The World Economic Forum today hosted a “Country Strategy Dialogue on Spain with Prime Minister Pedro Sánchez” for its partners, chaired by Børge Brende, President of the Forum. The session gave CEOs from around the world an opportunity to hear directly from Sánchez on the factors behind Spain’s remarkable resilience to the economic shocks of the pandemic and its post-COVID-19 recovery strategy.
In the virtual session, Sánchez explained his government’s policy priorities and answered questions from CEOs on promoting innovation, a digital economy, a green transition and social justice in Spain, and on improving the enabling environment for long-term investors.
“After deploying unprecedented economic, financial and social measures to protect our economies, Spain is experiencing strong recovery. We want to build the economy of the future, and to do it in an inclusive way, leaving no one behind. We want to attract top talent and quality, innovation-centric investments. In summary, we want to transform the Spanish economy and we want to do it together with the private sector,” he said.
“The world economy is again growing. Spain is on track to be one of the fastest-growing economies among G20 countries. With Spain being among the key stakeholders in the European Union recovery fund, Prime Minister Sánchez and his government have provided important leadership on how to use the current momentum for a truly transformative agenda, for Spain, but also for Europe.” said Brende.
More than 80 partners of the World Economic Forum from around the world participated in the virtual session.
The Indigenous peoples of the North in Russia have got extra support
The largest metal producer, Norilsk Nickel, has decided to provide additional funding to the indigenous people of the Russian Arctic – living on the Taimyr Peninsula, the company said in a press release.
This is the second tranche of the company allocated to the indigenous peoples living in the north of Russia this year. Earlier it was reported that Norilsk Nickel allocated 2 billion Russian rubles (25.9 million US dollars) for various humanitarian needs of the indigenous peoples of the Russian North – the Taimyr Peninsula.
“Norilsk Nickel’s response to the needs of indigenous peoples is a confirmation of the company’s flexibility and systematic work with local communities. Our agreement is a demonstration of the desire for sustainable development of the peoples of Taimyr. We constantly monitor the needs of specific communities and, in contact with the company, change the parameters of individual clauses of our agreements. Moreover, most of the changes are an increase in the number of events with an increase in funding for the most important support programs,” said Grigory Dyukarev, Chairman of the Association of the Indigenous Peoples of the Taimyr Peninsula, Krasnoyarsk Territory.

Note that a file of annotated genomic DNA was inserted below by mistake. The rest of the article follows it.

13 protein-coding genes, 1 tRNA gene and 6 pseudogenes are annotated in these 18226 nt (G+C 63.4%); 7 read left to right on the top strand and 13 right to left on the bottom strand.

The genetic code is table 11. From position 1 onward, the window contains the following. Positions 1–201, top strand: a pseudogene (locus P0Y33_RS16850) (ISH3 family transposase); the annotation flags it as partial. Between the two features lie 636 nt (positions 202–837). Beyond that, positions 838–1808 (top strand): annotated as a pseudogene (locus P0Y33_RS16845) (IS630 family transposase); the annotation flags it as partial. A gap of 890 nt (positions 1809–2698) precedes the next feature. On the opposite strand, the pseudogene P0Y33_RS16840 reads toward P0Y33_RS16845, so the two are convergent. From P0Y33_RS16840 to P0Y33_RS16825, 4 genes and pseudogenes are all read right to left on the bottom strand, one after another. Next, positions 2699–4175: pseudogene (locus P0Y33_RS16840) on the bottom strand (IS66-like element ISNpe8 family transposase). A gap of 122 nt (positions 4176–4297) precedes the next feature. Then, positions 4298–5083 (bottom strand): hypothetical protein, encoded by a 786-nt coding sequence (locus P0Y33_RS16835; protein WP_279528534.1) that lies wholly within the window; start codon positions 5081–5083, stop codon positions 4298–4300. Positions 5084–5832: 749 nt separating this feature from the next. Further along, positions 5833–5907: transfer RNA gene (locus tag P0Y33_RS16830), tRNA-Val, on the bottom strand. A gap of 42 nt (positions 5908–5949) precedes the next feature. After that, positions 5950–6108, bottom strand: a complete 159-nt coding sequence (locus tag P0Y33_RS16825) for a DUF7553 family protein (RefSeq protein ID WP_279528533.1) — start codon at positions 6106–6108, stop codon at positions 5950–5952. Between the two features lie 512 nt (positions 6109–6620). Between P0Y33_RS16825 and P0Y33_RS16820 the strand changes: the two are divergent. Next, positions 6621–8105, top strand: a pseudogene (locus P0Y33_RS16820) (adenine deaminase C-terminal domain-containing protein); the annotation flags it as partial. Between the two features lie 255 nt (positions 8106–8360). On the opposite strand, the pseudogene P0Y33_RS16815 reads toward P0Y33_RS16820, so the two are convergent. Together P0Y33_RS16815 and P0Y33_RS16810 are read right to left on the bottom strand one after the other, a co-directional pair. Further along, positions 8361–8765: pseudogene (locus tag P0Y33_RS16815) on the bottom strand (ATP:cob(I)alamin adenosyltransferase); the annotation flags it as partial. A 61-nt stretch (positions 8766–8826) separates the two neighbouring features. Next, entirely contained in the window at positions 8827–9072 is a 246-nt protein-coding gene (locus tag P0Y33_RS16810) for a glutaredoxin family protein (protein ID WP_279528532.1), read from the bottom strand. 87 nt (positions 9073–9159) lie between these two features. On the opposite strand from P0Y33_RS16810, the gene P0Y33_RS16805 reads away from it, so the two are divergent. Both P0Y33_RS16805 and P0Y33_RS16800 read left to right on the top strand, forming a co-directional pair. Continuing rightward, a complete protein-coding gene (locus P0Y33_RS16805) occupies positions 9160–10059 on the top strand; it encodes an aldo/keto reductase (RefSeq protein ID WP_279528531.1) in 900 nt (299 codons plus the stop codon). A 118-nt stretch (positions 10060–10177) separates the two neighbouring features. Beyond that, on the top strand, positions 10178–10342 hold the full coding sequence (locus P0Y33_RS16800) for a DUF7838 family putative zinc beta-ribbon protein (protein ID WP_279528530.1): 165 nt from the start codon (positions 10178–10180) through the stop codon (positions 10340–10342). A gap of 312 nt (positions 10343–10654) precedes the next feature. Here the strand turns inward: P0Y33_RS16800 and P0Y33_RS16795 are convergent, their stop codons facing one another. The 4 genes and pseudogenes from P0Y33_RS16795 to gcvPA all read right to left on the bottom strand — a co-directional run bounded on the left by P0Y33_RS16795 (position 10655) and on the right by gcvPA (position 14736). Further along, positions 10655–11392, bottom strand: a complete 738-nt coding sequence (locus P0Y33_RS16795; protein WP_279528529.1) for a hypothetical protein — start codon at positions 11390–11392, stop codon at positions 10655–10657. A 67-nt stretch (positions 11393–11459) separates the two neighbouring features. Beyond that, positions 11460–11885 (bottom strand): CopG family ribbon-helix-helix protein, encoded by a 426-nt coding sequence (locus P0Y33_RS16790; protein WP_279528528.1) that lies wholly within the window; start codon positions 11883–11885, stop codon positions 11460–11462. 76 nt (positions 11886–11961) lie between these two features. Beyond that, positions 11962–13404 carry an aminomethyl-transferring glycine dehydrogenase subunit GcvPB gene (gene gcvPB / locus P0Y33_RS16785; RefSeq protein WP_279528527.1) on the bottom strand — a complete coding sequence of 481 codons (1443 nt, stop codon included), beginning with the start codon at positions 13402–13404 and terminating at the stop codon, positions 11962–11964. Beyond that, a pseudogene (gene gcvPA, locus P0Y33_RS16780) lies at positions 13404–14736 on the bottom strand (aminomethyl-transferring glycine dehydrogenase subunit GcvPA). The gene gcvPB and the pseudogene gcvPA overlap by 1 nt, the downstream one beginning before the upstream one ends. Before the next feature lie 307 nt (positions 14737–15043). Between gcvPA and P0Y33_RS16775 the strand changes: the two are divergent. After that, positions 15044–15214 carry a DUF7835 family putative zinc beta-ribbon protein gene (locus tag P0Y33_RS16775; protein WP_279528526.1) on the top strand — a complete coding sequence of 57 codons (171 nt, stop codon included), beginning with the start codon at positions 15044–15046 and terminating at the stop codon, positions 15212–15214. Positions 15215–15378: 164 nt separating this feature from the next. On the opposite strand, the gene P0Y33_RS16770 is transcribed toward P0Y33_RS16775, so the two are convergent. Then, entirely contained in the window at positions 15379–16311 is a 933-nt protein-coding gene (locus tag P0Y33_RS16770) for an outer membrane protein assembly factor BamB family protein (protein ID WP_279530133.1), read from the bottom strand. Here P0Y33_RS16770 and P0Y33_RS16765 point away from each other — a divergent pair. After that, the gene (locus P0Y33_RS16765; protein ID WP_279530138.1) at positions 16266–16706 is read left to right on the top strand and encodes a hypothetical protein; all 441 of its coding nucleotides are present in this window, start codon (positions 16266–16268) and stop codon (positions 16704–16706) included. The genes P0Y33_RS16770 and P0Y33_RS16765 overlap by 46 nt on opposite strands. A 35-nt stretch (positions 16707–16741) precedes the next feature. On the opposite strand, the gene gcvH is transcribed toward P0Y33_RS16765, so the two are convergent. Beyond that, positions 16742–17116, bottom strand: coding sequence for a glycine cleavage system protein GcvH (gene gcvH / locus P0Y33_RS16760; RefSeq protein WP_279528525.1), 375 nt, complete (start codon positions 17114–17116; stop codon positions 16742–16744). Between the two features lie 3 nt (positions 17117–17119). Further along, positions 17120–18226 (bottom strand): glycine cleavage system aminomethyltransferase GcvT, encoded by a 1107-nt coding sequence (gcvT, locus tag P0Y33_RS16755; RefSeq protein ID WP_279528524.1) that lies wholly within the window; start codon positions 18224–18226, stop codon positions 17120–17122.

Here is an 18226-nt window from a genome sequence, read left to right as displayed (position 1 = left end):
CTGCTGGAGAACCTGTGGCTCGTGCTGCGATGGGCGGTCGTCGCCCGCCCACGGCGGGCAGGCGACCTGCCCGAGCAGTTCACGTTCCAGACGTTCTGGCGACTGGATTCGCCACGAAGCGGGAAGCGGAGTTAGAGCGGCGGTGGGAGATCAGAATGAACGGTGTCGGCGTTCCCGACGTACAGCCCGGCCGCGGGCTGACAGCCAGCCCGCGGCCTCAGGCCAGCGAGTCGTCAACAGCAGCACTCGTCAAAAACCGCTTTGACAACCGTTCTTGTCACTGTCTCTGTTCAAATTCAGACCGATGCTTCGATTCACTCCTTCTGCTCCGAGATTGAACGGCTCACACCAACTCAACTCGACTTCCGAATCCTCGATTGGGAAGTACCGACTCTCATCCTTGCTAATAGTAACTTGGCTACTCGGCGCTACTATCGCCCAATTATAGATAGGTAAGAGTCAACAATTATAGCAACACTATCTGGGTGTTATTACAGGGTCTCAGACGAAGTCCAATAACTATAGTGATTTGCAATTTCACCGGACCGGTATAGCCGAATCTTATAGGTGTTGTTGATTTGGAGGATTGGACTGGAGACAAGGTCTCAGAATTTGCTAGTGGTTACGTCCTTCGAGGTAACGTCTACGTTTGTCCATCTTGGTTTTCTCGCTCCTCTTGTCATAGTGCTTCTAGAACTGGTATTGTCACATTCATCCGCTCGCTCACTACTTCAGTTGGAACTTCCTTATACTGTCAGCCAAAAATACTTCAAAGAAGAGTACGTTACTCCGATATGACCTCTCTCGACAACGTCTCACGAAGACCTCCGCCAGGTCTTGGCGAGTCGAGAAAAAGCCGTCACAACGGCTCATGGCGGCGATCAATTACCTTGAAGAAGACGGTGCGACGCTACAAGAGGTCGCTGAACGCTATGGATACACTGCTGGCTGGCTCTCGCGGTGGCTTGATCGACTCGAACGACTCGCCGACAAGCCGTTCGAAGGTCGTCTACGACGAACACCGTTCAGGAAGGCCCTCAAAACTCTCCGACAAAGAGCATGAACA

The company clarifies that an additional tranche of financing will be directed to the production of special literature, support for the publication of newspapers in the languages of the indigenous peoples of the North, preparation of teaching materials for language learning and some other activities.
“Nornickel strives to fully comply with the UN sustainable development goals. The company’s actions towards indigenous peoples are not a tribute to fashion, not an attempt to appease, but an honest, transparent and conscious position, the course of which is the development of corporate ethnoculture. We don’t just fund critical indigenous livelihoods and management programs, our goal is to build partnerships with all stakeholders: associations and specific communities. We always strive to respond to requests for adjustments to our support programs based on an urgent agenda that indigenous peoples themselves understand better than we do. Especially when it comes to supporting indigenous languages, promoting and protecting them. After all, language is the main vehicle for preserving the historical memory of generations, “commented Andrey Grachev, Vice President for Federal and Regional Programmes at Nornickel.